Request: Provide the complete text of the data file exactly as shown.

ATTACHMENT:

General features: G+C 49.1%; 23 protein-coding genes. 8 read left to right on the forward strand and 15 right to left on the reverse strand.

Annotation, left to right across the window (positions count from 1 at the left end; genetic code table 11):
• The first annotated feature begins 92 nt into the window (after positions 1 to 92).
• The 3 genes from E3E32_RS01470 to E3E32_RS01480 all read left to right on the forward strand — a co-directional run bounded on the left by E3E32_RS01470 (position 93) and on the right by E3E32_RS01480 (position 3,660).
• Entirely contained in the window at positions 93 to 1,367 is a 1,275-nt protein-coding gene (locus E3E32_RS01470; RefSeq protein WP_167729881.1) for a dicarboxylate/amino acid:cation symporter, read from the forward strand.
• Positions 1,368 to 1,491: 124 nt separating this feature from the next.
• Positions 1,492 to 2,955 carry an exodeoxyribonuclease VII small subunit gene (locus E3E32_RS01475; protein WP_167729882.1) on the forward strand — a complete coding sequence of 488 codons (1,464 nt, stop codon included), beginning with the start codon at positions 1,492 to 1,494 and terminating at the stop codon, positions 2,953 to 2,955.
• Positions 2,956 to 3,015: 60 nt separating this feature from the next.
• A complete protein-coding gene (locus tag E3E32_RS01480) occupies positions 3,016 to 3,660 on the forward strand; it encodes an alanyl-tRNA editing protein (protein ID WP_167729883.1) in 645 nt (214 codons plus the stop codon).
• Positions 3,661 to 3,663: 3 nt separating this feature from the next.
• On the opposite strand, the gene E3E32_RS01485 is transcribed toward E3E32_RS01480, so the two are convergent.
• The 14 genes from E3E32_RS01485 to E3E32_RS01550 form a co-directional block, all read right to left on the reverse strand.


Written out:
General features: G+C 49.1%; 23 protein-coding genes. 8 read left to right on the forward strand and 15 right to left on the reverse strand.

Annotation, left to right across the window (positions count from 1 at the left end; genetic code table 11):
• The first annotated feature begins 92 nt into the window (after positions 1 to 92).
• The 3 genes from E3E32_RS01470 to E3E32_RS01480 all read left to right on the forward strand — a co-directional run bounded on the left by E3E32_RS01470 (position 93) and on the right by E3E32_RS01480 (position 3,660).
• Entirely contained in the window at positions 93 to 1,367 is a 1,275-nt protein-coding gene (locus E3E32_RS01470; RefSeq protein WP_167729881.1) for a dicarboxylate/amino acid:cation symporter, read from the forward strand.
• Positions 1,368 to 1,491: 124 nt separating this feature from the next.
• Positions 1,492 to 2,955 carry an exodeoxyribonuclease VII small subunit gene (locus E3E32_RS01475; protein WP_167729882.1) on the forward strand — a complete coding sequence of 488 codons (1,464 nt, stop codon included), beginning with the start codon at positions 1,492 to 1,494 and terminating at the stop codon, positions 2,953 to 2,955.
• Positions 2,956 to 3,015: 60 nt separating this feature from the next.
• A complete protein-coding gene (locus tag E3E32_RS01480) occupies positions 3,016 to 3,660 on the forward strand; it encodes an alanyl-tRNA editing protein (protein ID WP_167729883.1) in 645 nt (214 codons plus the stop codon).
• Positions 3,661 to 3,663: 3 nt separating this feature from the next.
• On the opposite strand, the gene E3E32_RS01485 is transcribed toward E3E32_RS01480, so the two are convergent.
• The 14 genes from E3E32_RS01485 to E3E32_RS01550 form a co-directional block, all read right to left on the reverse strand.